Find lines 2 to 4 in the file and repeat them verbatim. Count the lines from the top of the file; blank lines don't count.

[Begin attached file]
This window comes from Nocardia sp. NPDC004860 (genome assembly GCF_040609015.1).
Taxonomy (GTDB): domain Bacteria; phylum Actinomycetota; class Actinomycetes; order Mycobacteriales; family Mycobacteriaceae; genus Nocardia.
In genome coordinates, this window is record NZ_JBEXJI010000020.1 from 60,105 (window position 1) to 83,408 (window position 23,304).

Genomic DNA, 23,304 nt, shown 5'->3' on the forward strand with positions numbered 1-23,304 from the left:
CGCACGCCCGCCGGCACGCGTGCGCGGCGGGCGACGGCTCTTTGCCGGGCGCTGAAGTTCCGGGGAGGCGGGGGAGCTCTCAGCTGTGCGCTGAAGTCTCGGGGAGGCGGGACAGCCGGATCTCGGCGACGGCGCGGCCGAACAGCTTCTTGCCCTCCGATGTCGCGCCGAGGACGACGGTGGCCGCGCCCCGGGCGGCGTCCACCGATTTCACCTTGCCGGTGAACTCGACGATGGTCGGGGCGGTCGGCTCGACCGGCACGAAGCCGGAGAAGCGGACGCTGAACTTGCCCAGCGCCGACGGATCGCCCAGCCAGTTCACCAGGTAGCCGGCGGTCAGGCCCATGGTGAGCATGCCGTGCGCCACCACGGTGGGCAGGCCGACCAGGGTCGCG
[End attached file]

Taxonomy (GTDB): domain Bacteria; phylum Actinomycetota; class Actinomycetes; order Mycobacteriales; family Mycobacteriaceae; genus Nocardia.
In genome coordinates, this window is record NZ_JBEXJI010000020.1 from 60,105 (window position 1) to 83,408 (window position 23,304).

Genomic DNA, 23,304 nt, shown 5'->3' on the forward strand with positions numbered 1-23,304 from the left: